Fausto Melotti: Ceramics

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22 East 80th Street, NY 10075, New York, USA
Open: Mon-Fri 10am-6pm, Sat by appointment


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Fausto Melotti: Ceramics

New York

Fausto Melotti: Ceramics
to Fri 23 Apr 2021
Mon-Fri 10am-6pm, Sat by appointment

Barbara Mathes Gallery presents Fausto Melotti: Ceramics, a selection of Melotti’s remarkable ceramics from the postwar period.

Artworks

Senza titolo, 1974

Plaster, brass and mixed media
19 7/10 x 27 14/25 in; 50 x 70 cm. Framed: 28 x 42 in; 71.1 x 106.7 cm
Signed Melotti lower left

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Tema e Variazioni XI, 1981 (1984)

Brass
25 5/8 x 58 1/4 x 12 1/4 in; 65 x 148 x 31 cm
Inscribed: Melotti

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Coppetta blu, c. 1955

Glazed polychrome ceramic
2 2/5 x 5 1/2 in; 6.1 x 14 cm
Signed to the underside with artist’s cipher

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Coppetta, c. 1956

Glazed polychrome ceramic
2 2/5 x 5 1/2 in; 6.2 x 14 cm
Signed to the underside with artist’s cipher

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Coppetta, c. 1960

Glazed polychrome ceramic
2 1/2 x 5 1/8 in; 6.3 x 13 cm
Signed to the underside with artist’s cipher

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Coppetta, c. 1965

Glazed polychrome ceramic
2 3/8 x 5 1/2 in; 6 x 14 cm
Signed to the underside with artist’s cipher

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Coppetta, c. 1965

Glazed polychrome ceramic
2 3/8 x 5 1/2 in; 6 x 14 cm
Signed to the underside with artist’s cipher

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Vaso, c. 1965

Glazed polychrome ceramic
26 3/4 x 9 1/4 in; 68 x 23.5 cm
Signed to the underside with artist’s cipher

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Coppetta, c. 1965

Glazed polychrome ceramic
2 1/2 x 5 3/4 in; 6.4 x 14.5 cm
Signed to the underside with artist’s cipher

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Senza titolo, c. 1973

Brass relief
25 9/16 x 23 5/8 in; 65 x 60 cm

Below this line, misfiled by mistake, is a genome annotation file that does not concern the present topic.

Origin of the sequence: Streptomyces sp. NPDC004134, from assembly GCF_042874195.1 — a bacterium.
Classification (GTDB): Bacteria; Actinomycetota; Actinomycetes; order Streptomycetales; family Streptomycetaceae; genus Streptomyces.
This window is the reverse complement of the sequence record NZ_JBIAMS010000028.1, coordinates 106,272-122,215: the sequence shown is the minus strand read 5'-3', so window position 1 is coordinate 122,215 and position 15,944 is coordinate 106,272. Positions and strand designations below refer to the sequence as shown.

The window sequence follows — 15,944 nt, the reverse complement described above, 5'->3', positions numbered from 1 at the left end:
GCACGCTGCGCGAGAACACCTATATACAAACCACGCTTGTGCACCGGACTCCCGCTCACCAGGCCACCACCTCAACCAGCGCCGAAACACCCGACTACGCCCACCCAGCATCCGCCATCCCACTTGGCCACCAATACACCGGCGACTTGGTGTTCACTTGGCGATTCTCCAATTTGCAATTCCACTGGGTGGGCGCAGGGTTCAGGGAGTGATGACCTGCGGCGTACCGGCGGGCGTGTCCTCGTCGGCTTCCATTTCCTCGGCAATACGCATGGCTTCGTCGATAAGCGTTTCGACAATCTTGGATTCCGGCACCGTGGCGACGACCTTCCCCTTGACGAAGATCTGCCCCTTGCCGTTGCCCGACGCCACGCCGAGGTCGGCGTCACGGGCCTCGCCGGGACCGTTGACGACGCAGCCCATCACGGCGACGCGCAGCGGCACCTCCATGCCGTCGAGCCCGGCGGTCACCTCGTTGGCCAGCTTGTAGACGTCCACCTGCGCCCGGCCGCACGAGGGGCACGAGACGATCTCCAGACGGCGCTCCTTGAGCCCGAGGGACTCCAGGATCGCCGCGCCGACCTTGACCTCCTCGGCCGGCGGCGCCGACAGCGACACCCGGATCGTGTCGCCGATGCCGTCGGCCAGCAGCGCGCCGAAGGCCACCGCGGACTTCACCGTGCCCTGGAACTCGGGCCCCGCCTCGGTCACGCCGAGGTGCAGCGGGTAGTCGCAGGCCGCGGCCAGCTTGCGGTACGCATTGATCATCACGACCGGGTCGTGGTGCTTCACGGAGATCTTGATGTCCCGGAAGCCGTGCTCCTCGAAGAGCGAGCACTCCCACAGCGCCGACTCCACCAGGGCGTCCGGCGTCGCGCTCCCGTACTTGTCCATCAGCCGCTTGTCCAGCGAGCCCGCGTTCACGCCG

Unique

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Cartoccio, c.1960

Glazed polychrome ceramic
7 3/8 x 18 1/2 in; 18.7 x 47 cm
Signed to the underside with artist’s cipher

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Barbara Mathes Fausto Melotti 1

Barbara Mathes Fausto Melotti 2

Barbara Mathes Fausto Melotti 3

Fausto Melotti (1901-1986) was a central figure in 20th century Italian art who first rose to prominence in the years prior to the Second World War. His unique artistic style synthesized the technical precision of the Constructivists and the fantastical, biomorphic language of Surrealism. Experimenting with materials, he frequently drew upon his lifelong interests in music, poetry, and architecture.

Although best known for the singular metal sculptures that he described as ‘drawing in space,’ Melotti was equally comfortable working in other media, notably ceramics. He belonged to a generation of Italian artists who viewed ceramics as an art form with ties to ancient Roman and Etruscan culture. Introduced to the form by architect, designer, writer, and ceramics enthusiast, Gio Ponti, Melotti’s most concentrated ceramic production came in the aftermath of the Second World War. Upon discovering that his studio had been destroyed in the bombing of Milan, the artist renewed his practice by renting out a kiln, thus initiating a fifteen-year period in which he only produced ceramics and terracotta sculptures. His work in these years ranged from small decorative objects of uncommon beauty to large, patterned tiles commissioned for architectural interiors.

In his ceramics – such as Vaso (1965) — Melotti demonstrates his sensibilities as both a colorist and a sculptor. Multiple layers of glaze produce a brilliantly polychromatic object, over which color melts and pools in complex patterns. The radiant palettes and bold curvatures of works such as Cartoccio (1960) reveal a side to the artist that is far removed from the filamentous and ethereal sculptures in brass and gold for which he is best known today.

Fausto Melotti was born in Roverto, Italy in 1901. After studying engineering, he dedicated himself to becoming an artist and in 1928 entered the Academia di Belle Arte di Brera in Milan. Melotti was a major force in Postwar European art until his death in 1986. His work has been widely exhibited, including at the 1951 Milan Triennale and five Venice Biennales (1948, 1952, 1966, 1972, 1986). Retrospectives of his work have been held at the Museum am Ostwall, Dortmund (1971), Palazzo della Pilotta, Parma (1976), Palazzo Reale, Milan (1979), and Forte di Belvedere, Florence (1979). He was awarded the Premio Rembrandt award from the Goethe Foundation in 1973 and the Feltrinelli award for sculpture in 1976.

Courtesy of Barbara Mathes Gallery, New York


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